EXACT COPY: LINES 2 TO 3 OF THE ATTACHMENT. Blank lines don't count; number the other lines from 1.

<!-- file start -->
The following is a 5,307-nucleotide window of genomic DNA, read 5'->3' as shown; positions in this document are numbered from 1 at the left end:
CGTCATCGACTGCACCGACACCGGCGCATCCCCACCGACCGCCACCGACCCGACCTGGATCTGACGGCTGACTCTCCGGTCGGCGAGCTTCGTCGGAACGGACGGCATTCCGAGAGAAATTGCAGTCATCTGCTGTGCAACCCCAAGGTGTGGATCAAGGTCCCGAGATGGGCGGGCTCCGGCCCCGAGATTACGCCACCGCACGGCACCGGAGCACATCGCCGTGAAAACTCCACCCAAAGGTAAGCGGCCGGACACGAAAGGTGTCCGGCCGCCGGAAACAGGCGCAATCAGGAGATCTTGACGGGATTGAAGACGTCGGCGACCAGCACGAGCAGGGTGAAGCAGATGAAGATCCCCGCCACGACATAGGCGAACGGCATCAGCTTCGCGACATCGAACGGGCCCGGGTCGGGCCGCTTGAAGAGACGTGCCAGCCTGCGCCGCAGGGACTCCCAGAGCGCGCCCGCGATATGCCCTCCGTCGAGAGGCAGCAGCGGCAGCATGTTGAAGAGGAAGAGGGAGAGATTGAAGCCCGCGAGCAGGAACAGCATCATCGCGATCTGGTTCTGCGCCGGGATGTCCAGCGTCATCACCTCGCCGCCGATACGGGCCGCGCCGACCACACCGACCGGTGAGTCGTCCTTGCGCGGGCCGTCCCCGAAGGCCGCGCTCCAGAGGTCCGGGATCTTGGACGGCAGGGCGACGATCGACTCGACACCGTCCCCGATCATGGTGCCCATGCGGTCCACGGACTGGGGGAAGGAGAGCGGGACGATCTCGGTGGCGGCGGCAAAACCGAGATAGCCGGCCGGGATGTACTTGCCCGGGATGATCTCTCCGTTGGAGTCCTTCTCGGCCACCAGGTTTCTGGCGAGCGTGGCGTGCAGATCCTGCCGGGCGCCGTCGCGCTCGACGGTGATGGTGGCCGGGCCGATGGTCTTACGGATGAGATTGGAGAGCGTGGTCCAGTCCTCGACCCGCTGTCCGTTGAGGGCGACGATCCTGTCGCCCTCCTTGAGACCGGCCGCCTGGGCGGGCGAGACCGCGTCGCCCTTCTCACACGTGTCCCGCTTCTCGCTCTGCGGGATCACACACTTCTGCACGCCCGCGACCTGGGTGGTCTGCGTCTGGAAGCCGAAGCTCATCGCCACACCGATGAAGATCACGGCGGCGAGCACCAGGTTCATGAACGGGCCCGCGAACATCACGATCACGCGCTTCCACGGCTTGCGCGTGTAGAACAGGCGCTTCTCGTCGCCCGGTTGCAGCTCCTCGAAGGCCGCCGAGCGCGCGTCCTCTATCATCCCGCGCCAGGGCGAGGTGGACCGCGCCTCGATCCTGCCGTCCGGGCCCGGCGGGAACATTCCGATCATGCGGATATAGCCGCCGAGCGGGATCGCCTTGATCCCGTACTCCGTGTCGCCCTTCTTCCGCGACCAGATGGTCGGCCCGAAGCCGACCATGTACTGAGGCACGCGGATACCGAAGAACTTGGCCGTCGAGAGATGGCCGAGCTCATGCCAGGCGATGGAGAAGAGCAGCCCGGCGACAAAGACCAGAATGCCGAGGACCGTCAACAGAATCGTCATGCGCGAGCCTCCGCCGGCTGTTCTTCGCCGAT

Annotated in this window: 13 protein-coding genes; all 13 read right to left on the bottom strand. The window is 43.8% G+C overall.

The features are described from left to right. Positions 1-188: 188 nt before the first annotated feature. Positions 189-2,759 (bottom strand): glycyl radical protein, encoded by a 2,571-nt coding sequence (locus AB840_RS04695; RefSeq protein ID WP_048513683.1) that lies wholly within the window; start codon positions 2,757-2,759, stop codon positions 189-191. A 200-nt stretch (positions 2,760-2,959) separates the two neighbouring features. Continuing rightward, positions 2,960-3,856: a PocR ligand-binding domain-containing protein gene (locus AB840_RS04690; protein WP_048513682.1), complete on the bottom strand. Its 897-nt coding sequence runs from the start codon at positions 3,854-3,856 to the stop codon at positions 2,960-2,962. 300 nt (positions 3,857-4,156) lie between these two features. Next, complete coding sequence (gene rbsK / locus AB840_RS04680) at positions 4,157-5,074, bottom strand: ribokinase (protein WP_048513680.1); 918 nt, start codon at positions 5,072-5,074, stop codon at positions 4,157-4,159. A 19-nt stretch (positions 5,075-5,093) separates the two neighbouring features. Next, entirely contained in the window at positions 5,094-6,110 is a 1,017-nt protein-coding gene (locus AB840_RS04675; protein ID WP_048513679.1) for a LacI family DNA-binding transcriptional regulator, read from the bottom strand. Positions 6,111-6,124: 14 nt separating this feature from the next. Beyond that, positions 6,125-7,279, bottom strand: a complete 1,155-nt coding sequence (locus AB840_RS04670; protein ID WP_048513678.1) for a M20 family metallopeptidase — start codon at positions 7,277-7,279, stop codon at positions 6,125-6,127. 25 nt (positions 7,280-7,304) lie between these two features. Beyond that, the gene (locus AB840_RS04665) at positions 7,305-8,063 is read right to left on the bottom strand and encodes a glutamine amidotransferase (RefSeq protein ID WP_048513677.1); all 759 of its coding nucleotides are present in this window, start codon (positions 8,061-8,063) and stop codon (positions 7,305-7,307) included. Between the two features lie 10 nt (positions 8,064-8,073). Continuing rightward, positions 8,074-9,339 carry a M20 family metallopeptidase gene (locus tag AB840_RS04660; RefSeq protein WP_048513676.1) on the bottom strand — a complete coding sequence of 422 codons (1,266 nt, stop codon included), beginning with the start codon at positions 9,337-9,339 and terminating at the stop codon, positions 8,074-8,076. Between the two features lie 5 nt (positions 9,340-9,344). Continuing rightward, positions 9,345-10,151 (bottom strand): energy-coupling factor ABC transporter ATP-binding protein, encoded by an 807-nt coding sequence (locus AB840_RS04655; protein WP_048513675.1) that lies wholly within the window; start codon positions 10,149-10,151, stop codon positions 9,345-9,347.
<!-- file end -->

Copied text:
CGTCATCGACTGCACCGACACCGGCGCATCCCCACCGACCGCCACCGACCCGACCTGGATCTGACGGCTGACTCTCCGGTCGGCGAGCTTCGTCGGAACGGACGGCATTCCGAGAGAAATTGCAGTCATCTGCTGTGCAACCCCAAGGTGTGGATCAAGGTCCCGAGATGGGCGGGCTCCGGCCCCGAGATTACGCCACCGCACGGCACCGGAGCACATCGCCGTGAAAACTCCACCCAAAGGTAAGCGGCCGGACACGAAAGGTGTCCGGCCGCCGGAAACAGGCGCAATCAGGAGATCTTGACGGGATTGAAGACGTCGGCGACCAGCACGAGCAGGGTGAAGCAGATGAAGATCCCCGCCACGACATAGGCGAACGGCATCAGCTTCGCGACATCGAACGGGCCCGGGTCGGGCCGCTTGAAGAGACGTGCCAGCCTGCGCCGCAGGGACTCCCAGAGCGCGCCCGCGATATGCCCTCCGTCGAGAGGCAGCAGCGGCAGCATGTTGAAGAGGAAGAGGGAGAGATTGAAGCCCGCGAGCAGGAACAGCATCATCGCGATCTGGTTCTGCGCCGGGATGTCCAGCGTCATCACCTCGCCGCCGATACGGGCCGCGCCGACCACACCGACCGGTGAGTCGTCCTTGCGCGGGCCGTCCCCGAAGGCCGCGCTCCAGAGGTCCGGGATCTTGGACGGCAGGGCGACGATCGACTCGACACCGTCCCCGATCATGGTGCCCATGCGGTCCACGGACTGGGGGAAGGAGAGCGGGACGATCTCGGTGGCGGCGGCAAAACCGAGATAGCCGGCCGGGATGTACTTGCCCGGGATGATCTCTCCGTTGGAGTCCTTCTCGGCCACCAGGTTTCTGGCGAGCGTGGCGTGCAGATCCTGCCGGGCGCCGTCGCGCTCGACGGTGATGGTGGCCGGGCCGATGGTCTTACGGATGAGATTGGAGAGCGTGGTCCAGTCCTCGACCCGCTGTCCGTTGAGGGCGACGATCCTGTCGCCCTCCTTGAGACCGGCCGCCTGGGCGGGCGAGACCGCGTCGCCCTTCTCACACGTGTCCCGCTTCTCGCTCTGCGGGATCACACACTTCTGCACGCCCGCGACCTGGGTGGTCTGCGTCTGGAAGCCGAAGCTCATCGCCACACCGATGAAGATCACGGCGGCGAGCACCAGGTTCATGAACGGGCCCGCGAACATCACGATCACGCGCTTCCACGGCTTGCGCGTGTAGAACAGGCGCTTCTCGTCGCCCGGTTGCAGCTCCTCGAAGGCCGCCGAGCGCGCGTCCTCTATCATCCCGCGCCAGGGCGAGGTGGACCGCGCCTCGATCCTGCCGTCCGGGCCCGGCGGGAACATTCCGATCATGCGGATATAGCCGCCGAGCGGGATCGCCTTGATCCCGTACTCCGTGTCGCCCTTCTTCCGCGACCAGATGGTCGGCCCGAAGCCGACCATGTACTGAGGCACGCGGATACCGAAGAACTTGGCCGTCGAGAGATGGCCGAGCTCATGCCAGGCGATGGAGAAGAGCAGCCCGGCGACAAAGACCAGAATGCCGAGGACCGTCAACAGAATCGTCATGCGCGAGCCTCCGCCGGCTGTTCTTCGCCGAT

Annotated in this window: 13 protein-coding genes; all 13 read right to left on the bottom strand. The window is 43.8% G+C overall.